The science of building muscle, especially in the bodybuilding circuit, has dramatically changed during the last decade.
The old school method of go heavy or go home is no longer the only game in town. Recent studies are discovering that low-impact, low-weight workouts can be equally as effective as heavy training for building muscle mass.
In particular, blood flow restriction training has become a hot conversation topic for gaining mass. Let’s take a look at blood flow restriction training, how it works, and what the science has to say about it.
What is Blood Flow Restriction Training?
Blood flow restriction training began as an idea in 1966 while a young Yoshiaki Sato was training. Several years later, after many experiments, Sato developed “kaatsu" training, which translates to “added pressure.” In the Western world, kaatsu training is better known as blood flow restriction training.
Also called occlusion training, this training method restricts blood flow. Specifically, BFR training will partially restrict the inflow of blood while fully restricting the outflow of blood in the working muscle.
In other words, thanks to BFR bands, blood will have to fight hard to get in, but it won’t be able to get out during the working set. 
What are BFR bands?
Blood flow restrictions bands (BFR bands) are a cuff made of a stretchy and durable material. Higher quality BFR bands will have a loop bracket to ensure the cuff remains tight throughout the exercise. You should be able to keep the band slack in place with the Velcro strap.
Tourniquets can also be used but they tend to be less user-friendly than the modern BFR bands.
How Do BRF Bands Work?
When BFR bands are placed around the upper arm and upper thigh, they successfully restrict arterial blood flow to the muscle groups that are below the cuff. They also completely prevent venous outflow.
The pooling of the blood in the working muscle creates an intense level of metabolic stress. On the outside, you’ll feel the burn and the pump. But on the inside, your muscle is primed for anabolic signaling and protein synthesis – two processes that are critical for muscle growth. 
How to use BFR Bands
Choose which part of the body you’ll be exercising. You can’t wear a pair of blood flow restriction bands on both the upper and lower body at the same time.
If you are performing an upper body workout, place the BFR bands around the upper arm just below the lateral deltoid. If you are going to do a lower body workout, place the BFR bands around the upper thigh, just below where your butt meets your thigh.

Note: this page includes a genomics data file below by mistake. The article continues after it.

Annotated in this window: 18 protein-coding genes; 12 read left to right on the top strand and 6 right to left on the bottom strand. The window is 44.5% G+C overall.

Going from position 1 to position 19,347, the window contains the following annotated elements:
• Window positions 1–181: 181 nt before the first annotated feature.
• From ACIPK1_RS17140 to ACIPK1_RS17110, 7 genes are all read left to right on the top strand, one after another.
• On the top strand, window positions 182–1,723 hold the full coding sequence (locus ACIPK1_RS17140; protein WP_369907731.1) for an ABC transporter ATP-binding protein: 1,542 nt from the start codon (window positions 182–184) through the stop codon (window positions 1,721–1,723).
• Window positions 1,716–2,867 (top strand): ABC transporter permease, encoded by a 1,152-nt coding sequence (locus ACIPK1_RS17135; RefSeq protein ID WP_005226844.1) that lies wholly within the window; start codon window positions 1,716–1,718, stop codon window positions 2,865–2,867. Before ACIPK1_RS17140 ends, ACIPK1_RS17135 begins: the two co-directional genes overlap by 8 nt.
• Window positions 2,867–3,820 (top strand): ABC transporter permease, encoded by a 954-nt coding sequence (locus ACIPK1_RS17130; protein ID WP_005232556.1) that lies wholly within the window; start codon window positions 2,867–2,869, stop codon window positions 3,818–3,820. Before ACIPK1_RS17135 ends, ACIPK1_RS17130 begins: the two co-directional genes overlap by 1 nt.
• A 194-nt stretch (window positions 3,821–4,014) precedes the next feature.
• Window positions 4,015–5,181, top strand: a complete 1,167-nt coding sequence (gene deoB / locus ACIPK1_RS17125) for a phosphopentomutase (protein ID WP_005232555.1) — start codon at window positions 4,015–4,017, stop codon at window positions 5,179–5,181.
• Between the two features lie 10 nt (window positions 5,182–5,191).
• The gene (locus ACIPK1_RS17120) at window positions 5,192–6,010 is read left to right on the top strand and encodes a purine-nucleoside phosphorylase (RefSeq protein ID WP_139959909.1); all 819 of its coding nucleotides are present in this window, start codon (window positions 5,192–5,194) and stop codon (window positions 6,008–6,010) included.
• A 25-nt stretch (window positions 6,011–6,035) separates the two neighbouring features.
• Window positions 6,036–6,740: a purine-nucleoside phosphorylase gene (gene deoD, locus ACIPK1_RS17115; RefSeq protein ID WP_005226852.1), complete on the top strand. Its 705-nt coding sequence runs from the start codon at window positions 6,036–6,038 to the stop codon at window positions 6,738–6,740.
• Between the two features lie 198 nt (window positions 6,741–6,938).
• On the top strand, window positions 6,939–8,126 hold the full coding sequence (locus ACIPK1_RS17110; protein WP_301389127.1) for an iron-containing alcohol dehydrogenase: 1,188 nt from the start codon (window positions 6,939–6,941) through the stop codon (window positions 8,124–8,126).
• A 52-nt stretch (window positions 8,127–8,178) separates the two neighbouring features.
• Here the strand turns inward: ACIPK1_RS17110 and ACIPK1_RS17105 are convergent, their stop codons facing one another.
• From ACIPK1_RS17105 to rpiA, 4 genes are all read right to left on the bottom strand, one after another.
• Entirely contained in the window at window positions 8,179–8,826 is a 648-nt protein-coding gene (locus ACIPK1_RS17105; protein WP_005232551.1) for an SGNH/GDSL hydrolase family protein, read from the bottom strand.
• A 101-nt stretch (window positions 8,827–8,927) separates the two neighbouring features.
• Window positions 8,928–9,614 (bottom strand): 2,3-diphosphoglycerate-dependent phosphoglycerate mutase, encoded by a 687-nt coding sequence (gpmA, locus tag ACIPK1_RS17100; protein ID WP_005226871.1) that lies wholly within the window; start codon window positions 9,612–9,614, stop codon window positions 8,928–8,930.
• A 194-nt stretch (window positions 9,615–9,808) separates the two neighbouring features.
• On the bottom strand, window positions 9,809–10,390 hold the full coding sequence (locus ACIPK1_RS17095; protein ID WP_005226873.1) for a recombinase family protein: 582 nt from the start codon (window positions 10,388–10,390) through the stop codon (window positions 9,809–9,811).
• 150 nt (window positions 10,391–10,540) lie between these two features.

With the bands in place, it’s time to tighten. Think of the tightness scale from 1 to 10 with 1 being completely loose and 10 being no circulation. You’ll want to tighten the bands to a 7; however, we recommend starting at a 4 or 5 and gradually increasing the tightness with each set.
Do not tighten the bands to a point where it completely cuts off circulation.
Do BFR Bands Work? What Science Says
Studies on blood flow restriction have consistently proven that this type of training can effectively build muscle and muscular strength.
In fact, one study found that blood flow restriction training produced greater muscle growth results than traditional heavy load training.
With that said, heavy load training is still superior when your focus is on building muscular strength.
The tradeoff is that BFR training is low impact while heavy load training puts a great deal of stress on connective tissue.
Aside from those who want to increase muscle mass, BFR training would be recommended for those people who are exercising post-surgery, during rehabilitation, or who are just starting out. 
Blood Flow Restriction Training Variables
You’ll want to pair the BFR bands with a proper training program. Blood flow restriction training variables are different than those of a traditional hypertrophy-focused program.
Studies have found that the following variables are ideal for supporting optimal muscle growth:
Weight Load: You’ll use 20% to 40% of your one-repetition maximum. (Yes, you read that right. 20% to 40% only.) For example, if you are performing a bench press and your one-repetition maximum is 200 pounds then you’ll only use 40 to 80 pounds during blood flow restriction training.
Sets and Repetitions: Studies found that the ideal sets and reps for BFR training was 4 sets of 30, 15, 15, 15 repetitions.
Rest Break: Between each set, you should rest for no longer than 60 seconds.
What Do You Think of Blood Flow Restriction?
Are you convinced about BFR training? Have a video of yourself using BFR bands during your workout? Tag us on Instagram so we can share it.
- Patterson SD, Hughes L, Warmington S, et al. Blood Flow Restriction Exercise: Considerations of Methodology, Application, and Safety [published correction appears in Front Physiol. 2019 Oct 22;10:1332]. Front Physiol. 2019;10:533. Published 2019 May 15. doi:10.3389/fphys.2019.00533.